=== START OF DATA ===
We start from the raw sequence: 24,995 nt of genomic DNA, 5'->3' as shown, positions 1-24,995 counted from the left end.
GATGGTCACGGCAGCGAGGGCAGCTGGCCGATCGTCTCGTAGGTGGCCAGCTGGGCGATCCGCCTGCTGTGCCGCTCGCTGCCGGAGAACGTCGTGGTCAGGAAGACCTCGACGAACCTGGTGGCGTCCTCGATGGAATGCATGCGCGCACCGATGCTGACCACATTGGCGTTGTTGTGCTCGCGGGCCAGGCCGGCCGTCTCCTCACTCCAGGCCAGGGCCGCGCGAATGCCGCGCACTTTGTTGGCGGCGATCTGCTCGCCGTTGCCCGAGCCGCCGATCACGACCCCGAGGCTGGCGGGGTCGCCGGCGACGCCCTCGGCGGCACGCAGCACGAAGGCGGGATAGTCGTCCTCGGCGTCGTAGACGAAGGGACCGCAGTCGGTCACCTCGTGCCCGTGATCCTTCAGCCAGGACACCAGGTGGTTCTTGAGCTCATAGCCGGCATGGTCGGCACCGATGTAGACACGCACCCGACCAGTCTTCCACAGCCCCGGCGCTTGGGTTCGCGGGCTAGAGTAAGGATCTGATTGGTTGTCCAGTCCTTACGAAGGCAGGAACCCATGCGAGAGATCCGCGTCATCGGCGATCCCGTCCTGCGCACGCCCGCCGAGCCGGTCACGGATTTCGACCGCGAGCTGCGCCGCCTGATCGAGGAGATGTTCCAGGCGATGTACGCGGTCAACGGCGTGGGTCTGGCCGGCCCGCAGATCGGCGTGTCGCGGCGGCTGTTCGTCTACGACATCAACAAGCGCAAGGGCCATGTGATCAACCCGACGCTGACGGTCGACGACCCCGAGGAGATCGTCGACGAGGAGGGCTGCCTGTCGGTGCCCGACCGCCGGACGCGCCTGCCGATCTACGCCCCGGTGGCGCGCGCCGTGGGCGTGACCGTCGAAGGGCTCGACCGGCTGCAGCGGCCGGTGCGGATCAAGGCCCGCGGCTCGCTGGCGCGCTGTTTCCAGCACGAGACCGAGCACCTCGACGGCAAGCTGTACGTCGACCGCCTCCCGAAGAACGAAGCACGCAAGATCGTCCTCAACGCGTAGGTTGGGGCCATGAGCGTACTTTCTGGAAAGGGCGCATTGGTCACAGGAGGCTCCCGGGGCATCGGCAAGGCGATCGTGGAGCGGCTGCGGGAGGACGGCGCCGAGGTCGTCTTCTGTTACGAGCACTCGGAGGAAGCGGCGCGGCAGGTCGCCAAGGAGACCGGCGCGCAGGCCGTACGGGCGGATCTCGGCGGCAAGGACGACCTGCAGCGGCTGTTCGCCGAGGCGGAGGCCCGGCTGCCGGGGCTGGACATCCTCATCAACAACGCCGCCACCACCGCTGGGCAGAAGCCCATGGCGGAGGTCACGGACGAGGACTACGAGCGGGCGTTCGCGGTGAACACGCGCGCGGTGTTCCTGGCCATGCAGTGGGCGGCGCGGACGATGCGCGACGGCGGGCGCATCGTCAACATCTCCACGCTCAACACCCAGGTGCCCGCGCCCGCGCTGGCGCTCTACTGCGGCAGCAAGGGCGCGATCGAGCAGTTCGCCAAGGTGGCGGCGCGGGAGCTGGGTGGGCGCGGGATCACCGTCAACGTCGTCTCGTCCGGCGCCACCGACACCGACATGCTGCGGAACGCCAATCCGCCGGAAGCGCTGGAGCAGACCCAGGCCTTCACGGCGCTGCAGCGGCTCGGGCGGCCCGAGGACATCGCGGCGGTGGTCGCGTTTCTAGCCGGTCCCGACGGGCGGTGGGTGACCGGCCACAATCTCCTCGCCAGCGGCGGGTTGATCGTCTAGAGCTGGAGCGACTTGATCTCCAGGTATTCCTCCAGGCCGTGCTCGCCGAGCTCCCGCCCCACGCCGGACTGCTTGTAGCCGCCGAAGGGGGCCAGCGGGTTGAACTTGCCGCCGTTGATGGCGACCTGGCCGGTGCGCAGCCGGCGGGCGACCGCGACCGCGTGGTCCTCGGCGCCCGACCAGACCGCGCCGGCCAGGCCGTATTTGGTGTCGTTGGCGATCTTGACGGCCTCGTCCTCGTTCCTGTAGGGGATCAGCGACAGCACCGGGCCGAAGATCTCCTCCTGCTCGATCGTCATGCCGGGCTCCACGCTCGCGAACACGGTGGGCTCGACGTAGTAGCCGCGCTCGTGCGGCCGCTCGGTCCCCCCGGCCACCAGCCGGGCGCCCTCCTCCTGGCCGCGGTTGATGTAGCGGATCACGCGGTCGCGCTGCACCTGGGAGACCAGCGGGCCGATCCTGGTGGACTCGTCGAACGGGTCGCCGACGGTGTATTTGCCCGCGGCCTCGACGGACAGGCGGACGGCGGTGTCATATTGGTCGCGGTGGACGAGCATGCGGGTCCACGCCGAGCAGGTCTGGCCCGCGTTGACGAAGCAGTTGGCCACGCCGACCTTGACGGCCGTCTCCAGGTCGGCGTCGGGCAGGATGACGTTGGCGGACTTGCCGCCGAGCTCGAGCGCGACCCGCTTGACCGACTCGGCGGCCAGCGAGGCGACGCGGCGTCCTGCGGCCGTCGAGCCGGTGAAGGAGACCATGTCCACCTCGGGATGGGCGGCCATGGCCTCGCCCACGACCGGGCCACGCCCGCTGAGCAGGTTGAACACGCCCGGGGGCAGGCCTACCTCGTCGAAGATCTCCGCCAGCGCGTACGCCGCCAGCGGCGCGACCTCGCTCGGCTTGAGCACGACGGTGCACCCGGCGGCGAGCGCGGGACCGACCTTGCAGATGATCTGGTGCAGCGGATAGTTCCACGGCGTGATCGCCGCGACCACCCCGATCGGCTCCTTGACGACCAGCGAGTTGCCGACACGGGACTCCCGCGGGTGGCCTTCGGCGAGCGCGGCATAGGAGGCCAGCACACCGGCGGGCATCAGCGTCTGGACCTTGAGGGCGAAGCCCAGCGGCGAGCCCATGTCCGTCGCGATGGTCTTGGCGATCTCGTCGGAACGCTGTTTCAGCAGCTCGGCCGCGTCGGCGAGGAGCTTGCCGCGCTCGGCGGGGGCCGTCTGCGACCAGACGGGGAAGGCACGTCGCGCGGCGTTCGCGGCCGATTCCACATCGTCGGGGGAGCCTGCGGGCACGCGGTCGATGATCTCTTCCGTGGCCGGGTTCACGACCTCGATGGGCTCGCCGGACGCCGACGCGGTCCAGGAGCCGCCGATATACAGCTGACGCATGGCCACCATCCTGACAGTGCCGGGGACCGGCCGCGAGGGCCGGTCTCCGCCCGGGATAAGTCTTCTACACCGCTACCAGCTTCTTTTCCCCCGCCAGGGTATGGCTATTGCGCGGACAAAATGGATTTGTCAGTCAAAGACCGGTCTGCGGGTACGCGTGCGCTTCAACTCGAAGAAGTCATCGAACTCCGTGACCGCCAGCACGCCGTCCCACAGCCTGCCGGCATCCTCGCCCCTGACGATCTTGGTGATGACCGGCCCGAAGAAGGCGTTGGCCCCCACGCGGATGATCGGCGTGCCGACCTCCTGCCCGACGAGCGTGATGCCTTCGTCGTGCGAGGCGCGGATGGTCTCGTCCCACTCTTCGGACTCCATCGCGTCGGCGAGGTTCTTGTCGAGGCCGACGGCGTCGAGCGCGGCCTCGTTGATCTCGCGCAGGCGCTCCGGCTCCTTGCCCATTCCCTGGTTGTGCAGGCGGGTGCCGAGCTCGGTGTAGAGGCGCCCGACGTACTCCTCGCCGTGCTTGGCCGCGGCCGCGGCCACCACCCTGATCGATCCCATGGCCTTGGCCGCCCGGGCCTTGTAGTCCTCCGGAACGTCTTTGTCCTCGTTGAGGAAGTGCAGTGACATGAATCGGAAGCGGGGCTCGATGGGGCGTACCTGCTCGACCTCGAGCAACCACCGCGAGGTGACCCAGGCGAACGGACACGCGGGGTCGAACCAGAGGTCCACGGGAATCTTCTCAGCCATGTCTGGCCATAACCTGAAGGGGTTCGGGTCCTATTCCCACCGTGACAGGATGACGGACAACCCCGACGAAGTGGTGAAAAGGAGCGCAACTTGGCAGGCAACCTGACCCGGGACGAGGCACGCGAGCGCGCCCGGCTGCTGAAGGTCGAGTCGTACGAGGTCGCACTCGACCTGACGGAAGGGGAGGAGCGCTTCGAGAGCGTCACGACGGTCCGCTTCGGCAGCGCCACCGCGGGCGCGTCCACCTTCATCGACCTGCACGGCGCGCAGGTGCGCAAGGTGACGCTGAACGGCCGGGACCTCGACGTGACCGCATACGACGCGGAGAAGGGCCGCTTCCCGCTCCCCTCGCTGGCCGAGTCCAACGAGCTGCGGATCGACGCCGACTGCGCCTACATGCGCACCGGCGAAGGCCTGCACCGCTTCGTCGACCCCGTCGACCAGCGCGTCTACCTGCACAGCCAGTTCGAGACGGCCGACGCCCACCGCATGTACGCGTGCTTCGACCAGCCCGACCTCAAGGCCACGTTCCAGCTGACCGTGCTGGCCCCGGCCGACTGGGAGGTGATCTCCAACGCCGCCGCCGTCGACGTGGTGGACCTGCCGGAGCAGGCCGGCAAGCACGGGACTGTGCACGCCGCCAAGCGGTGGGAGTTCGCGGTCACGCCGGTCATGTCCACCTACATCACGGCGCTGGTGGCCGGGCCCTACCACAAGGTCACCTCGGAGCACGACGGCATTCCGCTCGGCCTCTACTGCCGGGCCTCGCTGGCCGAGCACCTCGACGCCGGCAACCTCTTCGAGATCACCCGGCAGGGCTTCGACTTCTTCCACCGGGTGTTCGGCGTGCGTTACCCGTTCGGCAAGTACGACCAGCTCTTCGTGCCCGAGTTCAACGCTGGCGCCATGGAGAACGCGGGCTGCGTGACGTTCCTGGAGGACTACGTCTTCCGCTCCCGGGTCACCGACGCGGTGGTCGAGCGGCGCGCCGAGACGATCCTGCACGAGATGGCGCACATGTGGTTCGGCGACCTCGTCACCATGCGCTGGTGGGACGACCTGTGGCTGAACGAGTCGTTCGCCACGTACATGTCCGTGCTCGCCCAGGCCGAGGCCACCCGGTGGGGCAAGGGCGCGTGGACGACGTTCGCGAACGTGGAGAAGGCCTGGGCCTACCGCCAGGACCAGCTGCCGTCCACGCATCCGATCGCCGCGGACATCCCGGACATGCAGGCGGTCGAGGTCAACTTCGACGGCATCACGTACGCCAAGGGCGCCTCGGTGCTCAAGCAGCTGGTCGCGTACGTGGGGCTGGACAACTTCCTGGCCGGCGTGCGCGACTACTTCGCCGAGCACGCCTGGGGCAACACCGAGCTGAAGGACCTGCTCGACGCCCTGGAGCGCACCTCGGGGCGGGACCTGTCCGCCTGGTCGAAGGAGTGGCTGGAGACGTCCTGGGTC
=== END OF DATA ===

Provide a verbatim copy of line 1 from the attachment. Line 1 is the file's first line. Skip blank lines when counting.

We start from the raw sequence: 24,995 nt of genomic DNA, 5'->3' as shown, positions 1-24,995 counted from the left end.